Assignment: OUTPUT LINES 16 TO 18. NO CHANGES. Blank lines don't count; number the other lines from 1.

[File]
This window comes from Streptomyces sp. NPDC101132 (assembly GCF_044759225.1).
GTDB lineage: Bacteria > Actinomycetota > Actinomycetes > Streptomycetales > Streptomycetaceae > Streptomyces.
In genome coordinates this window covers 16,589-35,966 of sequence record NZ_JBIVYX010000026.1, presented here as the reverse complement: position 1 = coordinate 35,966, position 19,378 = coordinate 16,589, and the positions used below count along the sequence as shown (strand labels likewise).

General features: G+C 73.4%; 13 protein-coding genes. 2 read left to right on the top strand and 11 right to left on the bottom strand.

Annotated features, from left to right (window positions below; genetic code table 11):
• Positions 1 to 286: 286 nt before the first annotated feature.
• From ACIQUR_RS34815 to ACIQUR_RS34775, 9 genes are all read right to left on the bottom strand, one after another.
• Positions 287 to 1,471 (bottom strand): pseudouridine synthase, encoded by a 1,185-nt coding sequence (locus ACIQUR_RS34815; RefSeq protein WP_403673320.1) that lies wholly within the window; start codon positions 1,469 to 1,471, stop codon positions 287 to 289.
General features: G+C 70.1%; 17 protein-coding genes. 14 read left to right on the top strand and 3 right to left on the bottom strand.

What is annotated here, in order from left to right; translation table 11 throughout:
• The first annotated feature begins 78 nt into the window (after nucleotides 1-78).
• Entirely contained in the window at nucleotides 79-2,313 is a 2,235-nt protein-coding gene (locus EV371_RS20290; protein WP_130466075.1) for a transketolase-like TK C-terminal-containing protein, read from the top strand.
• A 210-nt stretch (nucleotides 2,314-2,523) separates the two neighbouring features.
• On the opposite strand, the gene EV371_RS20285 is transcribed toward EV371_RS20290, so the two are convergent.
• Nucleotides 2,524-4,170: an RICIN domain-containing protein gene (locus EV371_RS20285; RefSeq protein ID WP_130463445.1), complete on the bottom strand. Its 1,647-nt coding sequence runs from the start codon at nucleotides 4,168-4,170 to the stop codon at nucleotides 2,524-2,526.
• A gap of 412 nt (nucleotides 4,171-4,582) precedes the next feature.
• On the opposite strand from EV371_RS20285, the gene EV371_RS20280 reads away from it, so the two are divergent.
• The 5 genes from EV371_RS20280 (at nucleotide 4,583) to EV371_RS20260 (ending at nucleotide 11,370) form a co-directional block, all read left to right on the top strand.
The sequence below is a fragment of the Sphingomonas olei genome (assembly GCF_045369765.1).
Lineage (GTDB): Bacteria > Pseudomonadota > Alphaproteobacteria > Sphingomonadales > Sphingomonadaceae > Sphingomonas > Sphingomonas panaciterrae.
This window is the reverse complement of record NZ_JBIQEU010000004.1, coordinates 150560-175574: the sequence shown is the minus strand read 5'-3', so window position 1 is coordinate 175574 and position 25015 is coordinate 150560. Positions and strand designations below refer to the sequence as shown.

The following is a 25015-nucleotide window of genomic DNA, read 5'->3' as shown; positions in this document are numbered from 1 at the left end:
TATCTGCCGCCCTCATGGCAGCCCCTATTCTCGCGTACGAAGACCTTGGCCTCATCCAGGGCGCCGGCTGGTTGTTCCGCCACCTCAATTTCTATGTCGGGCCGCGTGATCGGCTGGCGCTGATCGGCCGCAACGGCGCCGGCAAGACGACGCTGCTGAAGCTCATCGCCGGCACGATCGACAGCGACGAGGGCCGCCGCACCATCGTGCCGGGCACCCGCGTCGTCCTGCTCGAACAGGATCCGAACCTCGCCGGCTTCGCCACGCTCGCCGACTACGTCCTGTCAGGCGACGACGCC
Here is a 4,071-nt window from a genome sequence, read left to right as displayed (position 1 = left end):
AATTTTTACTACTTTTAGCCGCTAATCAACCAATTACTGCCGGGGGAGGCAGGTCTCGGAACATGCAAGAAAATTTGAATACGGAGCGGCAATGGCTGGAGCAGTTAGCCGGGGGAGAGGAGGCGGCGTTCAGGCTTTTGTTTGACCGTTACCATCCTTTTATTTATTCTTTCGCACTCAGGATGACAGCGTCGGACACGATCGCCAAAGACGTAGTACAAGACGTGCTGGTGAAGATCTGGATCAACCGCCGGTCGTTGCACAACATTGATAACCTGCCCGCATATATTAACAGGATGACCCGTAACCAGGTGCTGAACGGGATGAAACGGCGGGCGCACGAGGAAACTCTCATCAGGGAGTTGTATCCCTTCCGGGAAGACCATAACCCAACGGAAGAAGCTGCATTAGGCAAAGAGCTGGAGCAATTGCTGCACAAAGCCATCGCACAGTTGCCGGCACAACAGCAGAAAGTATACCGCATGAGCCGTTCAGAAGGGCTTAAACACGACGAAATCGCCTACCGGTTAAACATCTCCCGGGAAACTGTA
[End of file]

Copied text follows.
• A gap of 412 nt (nucleotides 4,171-4,582) precedes the next feature.
• On the opposite strand from EV371_RS20285, the gene EV371_RS20280 reads away from it, so the two are divergent.
• The 5 genes from EV371_RS20280 (at nucleotide 4,583) to EV371_RS20260 (ending at nucleotide 11,370) form a co-directional block, all read left to right on the top strand.